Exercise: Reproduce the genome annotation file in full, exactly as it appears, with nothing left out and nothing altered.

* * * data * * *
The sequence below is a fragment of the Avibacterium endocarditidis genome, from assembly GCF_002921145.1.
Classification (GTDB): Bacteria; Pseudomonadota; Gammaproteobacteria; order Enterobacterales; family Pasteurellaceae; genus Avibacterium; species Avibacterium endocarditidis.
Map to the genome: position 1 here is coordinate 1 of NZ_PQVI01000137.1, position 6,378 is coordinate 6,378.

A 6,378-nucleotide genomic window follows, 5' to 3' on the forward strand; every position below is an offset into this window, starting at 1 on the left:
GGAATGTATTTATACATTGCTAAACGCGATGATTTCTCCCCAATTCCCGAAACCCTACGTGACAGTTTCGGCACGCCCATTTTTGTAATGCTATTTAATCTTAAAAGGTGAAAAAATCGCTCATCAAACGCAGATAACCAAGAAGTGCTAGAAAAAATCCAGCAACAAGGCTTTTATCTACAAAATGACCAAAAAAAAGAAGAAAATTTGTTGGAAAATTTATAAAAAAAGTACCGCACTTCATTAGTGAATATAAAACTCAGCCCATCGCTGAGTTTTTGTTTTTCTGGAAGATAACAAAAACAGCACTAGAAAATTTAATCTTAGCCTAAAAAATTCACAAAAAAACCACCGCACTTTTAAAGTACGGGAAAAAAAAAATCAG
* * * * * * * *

The sequence below is a fragment of the Avibacterium endocarditidis genome, from assembly GCF_002921145.1.
Classification (GTDB): Bacteria; Pseudomonadota; Gammaproteobacteria; order Enterobacterales; family Pasteurellaceae; genus Avibacterium; species Avibacterium endocarditidis.
Map to the genome: position 1 here is coordinate 1 of NZ_PQVI01000137.1, position 6,378 is coordinate 6,378.

A 6,378-nucleotide genomic window follows, 5' to 3' on the forward strand; every position below is an offset into this window, starting at 1 on the left:
GGAATGTATTTATACATTGCTAAACGCGATGATTTCTCCCCAATTCCCGAAACCCTACGTGACAGTTTCGGCACGCCCATTTTTGTAATGCTATTTAATCTTAAAAGGTGAAAAAATCGCTCATCAAACGCAGATAACCAAGAAGTGCTAGAAAAAATCCAGCAACAAGGCTTTTATCTACAAAATGACCAAAAAAAAGAAGAAAATTTGTTGGAAAATTTATAAAAAAAGTACCGCACTTCATTAGTGAATATAAAACTCAGCCCATCGCTGAGTTTTTGTTTTTCTGGAAGATAACAAAAACAGCACTAGAAAATTTAATCTTAGCCTAAAAAATTCACAAAAAAACCACCGCACTTTTAAAGTACGGGAAAAAAAAAATCAG